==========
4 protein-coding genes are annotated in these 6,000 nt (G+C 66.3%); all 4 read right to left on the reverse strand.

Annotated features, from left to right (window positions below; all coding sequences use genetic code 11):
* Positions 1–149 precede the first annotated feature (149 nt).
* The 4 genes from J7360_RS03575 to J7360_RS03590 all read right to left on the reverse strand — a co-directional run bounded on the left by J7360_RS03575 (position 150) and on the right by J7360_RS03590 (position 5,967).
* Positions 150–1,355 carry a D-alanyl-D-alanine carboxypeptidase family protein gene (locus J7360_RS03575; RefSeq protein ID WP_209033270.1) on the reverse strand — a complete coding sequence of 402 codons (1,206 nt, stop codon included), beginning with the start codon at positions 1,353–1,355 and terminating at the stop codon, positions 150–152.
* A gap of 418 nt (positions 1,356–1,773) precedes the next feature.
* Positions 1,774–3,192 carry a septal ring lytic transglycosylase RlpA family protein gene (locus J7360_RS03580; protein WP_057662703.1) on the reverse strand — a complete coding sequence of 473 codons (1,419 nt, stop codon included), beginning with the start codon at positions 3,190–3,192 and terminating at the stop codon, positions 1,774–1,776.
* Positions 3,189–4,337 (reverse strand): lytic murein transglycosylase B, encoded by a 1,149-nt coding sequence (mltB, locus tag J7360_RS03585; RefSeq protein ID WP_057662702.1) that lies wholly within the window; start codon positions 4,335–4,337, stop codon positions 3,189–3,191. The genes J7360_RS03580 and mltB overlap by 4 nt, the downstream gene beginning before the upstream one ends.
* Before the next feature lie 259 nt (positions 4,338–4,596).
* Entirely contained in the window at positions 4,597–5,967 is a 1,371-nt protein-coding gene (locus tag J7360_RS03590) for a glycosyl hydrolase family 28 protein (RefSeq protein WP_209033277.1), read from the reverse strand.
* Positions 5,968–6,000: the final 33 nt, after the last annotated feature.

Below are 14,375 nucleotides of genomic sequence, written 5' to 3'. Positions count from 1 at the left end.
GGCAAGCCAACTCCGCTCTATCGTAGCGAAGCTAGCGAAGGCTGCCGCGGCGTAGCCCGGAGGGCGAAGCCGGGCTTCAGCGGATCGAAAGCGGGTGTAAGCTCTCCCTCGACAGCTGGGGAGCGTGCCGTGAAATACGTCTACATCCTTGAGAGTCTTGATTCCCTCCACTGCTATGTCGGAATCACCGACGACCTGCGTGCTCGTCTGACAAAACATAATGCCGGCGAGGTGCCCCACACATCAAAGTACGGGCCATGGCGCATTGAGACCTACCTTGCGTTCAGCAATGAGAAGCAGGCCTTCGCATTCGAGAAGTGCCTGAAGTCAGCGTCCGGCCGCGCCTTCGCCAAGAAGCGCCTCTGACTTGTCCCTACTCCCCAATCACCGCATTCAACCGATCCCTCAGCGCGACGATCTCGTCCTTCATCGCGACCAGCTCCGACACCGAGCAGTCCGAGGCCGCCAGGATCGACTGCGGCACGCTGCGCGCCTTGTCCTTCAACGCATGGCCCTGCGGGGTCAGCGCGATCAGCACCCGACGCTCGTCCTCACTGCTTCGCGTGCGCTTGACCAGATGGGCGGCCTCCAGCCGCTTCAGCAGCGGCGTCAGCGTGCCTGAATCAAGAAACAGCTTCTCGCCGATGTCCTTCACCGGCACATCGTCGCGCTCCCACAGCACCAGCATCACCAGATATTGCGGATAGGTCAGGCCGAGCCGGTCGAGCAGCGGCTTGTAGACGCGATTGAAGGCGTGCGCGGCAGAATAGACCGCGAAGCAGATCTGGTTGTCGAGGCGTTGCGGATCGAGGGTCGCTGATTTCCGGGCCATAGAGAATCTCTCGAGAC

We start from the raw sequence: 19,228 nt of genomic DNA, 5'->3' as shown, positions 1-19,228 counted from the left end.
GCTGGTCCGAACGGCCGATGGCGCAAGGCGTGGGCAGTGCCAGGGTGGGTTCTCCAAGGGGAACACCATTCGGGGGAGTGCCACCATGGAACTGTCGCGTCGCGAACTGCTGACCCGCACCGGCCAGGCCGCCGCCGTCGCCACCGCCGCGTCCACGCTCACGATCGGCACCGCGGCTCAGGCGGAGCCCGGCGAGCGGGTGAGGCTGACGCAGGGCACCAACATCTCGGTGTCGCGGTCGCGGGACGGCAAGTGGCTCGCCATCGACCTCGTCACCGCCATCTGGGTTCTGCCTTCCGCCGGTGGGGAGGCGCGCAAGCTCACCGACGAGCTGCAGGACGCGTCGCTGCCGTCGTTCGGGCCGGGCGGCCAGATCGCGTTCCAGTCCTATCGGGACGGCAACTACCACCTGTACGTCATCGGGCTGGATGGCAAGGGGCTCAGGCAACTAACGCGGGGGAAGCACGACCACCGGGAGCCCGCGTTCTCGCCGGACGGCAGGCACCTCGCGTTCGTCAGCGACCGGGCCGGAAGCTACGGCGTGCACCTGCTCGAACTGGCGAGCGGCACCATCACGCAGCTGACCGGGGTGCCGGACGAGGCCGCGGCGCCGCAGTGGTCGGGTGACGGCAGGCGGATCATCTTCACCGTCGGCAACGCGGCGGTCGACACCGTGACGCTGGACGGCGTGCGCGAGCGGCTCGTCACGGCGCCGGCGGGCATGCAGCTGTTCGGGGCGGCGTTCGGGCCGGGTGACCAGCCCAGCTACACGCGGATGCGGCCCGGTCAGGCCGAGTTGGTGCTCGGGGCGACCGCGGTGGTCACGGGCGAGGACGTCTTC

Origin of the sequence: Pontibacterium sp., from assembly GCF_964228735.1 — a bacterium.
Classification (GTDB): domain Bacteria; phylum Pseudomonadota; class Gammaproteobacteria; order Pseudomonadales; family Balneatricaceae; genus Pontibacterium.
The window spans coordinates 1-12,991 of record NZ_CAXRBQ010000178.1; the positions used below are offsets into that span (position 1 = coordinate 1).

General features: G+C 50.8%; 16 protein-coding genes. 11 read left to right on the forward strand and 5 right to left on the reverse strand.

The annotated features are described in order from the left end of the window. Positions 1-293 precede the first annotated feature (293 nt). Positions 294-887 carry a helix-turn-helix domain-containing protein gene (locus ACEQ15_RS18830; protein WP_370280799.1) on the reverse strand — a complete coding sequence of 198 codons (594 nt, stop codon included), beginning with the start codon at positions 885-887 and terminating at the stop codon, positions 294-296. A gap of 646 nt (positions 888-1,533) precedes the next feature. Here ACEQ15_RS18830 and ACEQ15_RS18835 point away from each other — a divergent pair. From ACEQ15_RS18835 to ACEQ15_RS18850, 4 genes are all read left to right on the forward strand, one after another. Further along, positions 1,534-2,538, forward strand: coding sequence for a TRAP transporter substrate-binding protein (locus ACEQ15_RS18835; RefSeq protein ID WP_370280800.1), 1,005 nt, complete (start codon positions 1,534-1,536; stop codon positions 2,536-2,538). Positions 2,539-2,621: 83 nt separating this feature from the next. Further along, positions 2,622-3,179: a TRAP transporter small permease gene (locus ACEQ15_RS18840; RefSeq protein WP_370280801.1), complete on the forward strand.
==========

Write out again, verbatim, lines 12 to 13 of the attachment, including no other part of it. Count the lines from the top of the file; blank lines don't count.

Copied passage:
Below are 14,375 nucleotides of genomic sequence, written 5' to 3'. Positions count from 1 at the left end.
GGCAAGCCAACTCCGCTCTATCGTAGCGAAGCTAGCGAAGGCTGCCGCGGCGTAGCCCGGAGGGCGAAGCCGGGCTTCAGCGGATCGAAAGCGGGTGTAAGCTCTCCCTCGACAGCTGGGGAGCGTGCCGTGAAATACGTCTACATCCTTGAGAGTCTTGATTCCCTCCACTGCTATGTCGGAATCACCGACGACCTGCGTGCTCGTCTGACAAAACATAATGCCGGCGAGGTGCCCCACACATCAAAGTACGGGCCATGGCGCATTGAGACCTACCTTGCGTTCAGCAATGAGAAGCAGGCCTTCGCATTCGAGAAGTGCCTGAAGTCAGCGTCCGGCCGCGCCTTCGCCAAGAAGCGCCTCTGACTTGTCCCTACTCCCCAATCACCGCATTCAACCGATCCCTCAGCGCGACGATCTCGTCCTTCATCGCGACCAGCTCCGACACCGAGCAGTCCGAGGCCGCCAGGATCGACTGCGGCACGCTGCGCGCCTTGTCCTTCAACGCATGGCCCTGCGGGGTCAGCGCGATCAGCACCCGACGCTCGTCCTCACTGCTTCGCGTGCGCTTGACCAGATGGGCGGCCTCCAGCCGCTTCAGCAGCGGCGTCAGCGTGCCTGAATCAAGAAACAGCTTCTCGCCGATGTCCTTCACCGGCACATCGTCGCGCTCCCACAGCACCAGCATCACCAGATATTGCGGATAGGTCAGGCCGAGCCGGTCGAGCAGCGGCTTGTAGACGCGATTGAAGGCGTGCGCGGCAGAATAGACCGCGAAGCAGATCTGGTTGTCGAGGCGTTGCGGATCGAGGGTCGCTGATTTCCGGGCCATAGAGAATCTCTCGAGAC